Confident of clearing up the bad-loan mess, Reserve Bank of India (RBI) governor Raghuram Rajan on Friday said there is “absolutely no chance of a Lehman moment” in India, and a three-cornered firewall was being created to safeguard the economy from external shocks.
He also rejected calls for any immediate privatisation of public sector banks and said the urgent need was to clean up their balance sheets.
Rajan, who has often been criticised for being too economical with rate cuts, indicated that rate cuts were not the only instrument to boost growth. “I think the real way we are trying to firewall the economy is, on the first hand, with good policies, including as I said, the moves on reforms that have been enacted recently. The second is by trying to increase the maturity of our debt. We have substantially increased the maturity of debt, external debt that we owe. The third is we built-up reserves,” he told CNBC.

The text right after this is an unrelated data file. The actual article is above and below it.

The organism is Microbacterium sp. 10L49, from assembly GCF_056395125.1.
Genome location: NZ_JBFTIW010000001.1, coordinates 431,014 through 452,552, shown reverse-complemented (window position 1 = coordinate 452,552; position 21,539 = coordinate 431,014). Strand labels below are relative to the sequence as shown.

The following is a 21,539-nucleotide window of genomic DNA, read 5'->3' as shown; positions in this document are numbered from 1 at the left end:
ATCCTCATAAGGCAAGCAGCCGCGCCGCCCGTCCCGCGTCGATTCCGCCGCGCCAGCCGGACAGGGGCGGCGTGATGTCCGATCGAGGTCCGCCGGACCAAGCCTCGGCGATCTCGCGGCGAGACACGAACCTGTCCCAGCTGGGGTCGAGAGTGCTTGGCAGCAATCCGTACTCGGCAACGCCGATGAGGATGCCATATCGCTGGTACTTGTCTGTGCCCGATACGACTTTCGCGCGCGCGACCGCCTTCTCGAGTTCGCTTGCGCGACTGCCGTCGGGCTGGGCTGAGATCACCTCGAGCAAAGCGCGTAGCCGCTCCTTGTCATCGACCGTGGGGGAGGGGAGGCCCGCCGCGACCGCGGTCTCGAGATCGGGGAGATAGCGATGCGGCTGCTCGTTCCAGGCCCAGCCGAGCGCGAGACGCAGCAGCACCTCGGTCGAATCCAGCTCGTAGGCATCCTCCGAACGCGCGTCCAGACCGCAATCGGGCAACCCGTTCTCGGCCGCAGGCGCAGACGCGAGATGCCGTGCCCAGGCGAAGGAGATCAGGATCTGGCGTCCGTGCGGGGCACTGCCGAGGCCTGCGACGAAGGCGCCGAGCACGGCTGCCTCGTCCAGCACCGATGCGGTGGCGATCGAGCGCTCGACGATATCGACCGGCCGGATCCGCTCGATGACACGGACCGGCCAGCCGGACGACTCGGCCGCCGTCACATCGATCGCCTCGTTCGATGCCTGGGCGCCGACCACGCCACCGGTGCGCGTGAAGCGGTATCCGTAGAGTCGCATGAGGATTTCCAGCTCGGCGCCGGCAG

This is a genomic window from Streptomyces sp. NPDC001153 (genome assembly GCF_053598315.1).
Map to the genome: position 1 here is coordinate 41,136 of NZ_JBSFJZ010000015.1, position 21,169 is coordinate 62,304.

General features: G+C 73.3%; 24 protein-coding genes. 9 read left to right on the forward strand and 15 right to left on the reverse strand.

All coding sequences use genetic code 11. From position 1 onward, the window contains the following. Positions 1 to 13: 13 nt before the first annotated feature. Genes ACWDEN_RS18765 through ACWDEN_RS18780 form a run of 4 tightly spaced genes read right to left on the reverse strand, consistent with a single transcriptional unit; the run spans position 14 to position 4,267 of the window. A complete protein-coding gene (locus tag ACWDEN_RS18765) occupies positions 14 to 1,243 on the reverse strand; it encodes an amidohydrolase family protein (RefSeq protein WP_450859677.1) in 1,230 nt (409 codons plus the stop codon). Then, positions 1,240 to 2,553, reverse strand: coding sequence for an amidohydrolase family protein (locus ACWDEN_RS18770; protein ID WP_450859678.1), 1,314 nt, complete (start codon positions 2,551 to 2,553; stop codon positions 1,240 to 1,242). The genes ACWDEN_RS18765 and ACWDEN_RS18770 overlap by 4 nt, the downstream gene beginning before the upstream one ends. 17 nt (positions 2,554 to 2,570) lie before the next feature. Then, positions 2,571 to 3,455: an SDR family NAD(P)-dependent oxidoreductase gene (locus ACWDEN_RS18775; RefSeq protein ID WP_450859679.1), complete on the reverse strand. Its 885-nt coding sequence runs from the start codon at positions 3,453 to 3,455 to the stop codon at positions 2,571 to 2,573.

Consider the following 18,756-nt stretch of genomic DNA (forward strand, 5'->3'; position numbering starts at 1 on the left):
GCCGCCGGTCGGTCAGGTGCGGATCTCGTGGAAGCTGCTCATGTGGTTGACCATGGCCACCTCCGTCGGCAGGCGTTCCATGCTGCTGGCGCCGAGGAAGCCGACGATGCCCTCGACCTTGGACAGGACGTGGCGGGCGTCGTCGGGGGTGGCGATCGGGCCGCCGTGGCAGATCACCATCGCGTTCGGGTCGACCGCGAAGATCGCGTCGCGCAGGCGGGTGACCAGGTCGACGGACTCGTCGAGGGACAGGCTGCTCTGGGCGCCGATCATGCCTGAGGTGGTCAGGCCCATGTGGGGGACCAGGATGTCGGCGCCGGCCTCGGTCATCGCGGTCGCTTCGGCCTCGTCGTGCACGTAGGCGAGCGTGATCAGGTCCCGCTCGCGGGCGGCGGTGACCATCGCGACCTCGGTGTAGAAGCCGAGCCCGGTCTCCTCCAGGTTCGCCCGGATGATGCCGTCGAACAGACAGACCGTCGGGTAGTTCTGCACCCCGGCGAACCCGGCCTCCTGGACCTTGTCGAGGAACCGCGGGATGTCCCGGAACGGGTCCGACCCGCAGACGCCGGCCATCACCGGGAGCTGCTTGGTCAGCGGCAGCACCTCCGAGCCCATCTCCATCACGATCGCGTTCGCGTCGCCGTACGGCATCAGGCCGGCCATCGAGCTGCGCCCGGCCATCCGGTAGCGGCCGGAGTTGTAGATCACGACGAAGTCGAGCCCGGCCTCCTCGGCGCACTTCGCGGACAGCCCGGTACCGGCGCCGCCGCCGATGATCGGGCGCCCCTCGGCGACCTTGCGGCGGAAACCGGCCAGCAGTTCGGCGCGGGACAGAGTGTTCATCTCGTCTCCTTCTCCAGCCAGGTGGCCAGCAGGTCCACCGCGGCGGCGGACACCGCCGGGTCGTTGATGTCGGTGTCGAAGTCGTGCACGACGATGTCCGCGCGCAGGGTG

Asked about bad loan problem in India being bigger than the size of New Zealand’s $170-billion economy, the RBI governor said: “I do not think it’s that big. Second, many of bad assets are in public sector banks and the government fully guarantees them. So, there is absolutely no chance they will fail. There is also absolutely no chance there will be a Lehman moment.”
It was the collapse of Lehman Brothers, once a giant banking institution, that began a severe financial crisis in the US in 2008.
Admitting that the banking sector is under stress in India, Rajan said: “Ours is not a retail problem. It is a wholesale problem. There are big projects...and it is not because of connected lending or corruption. It was because the world changed.”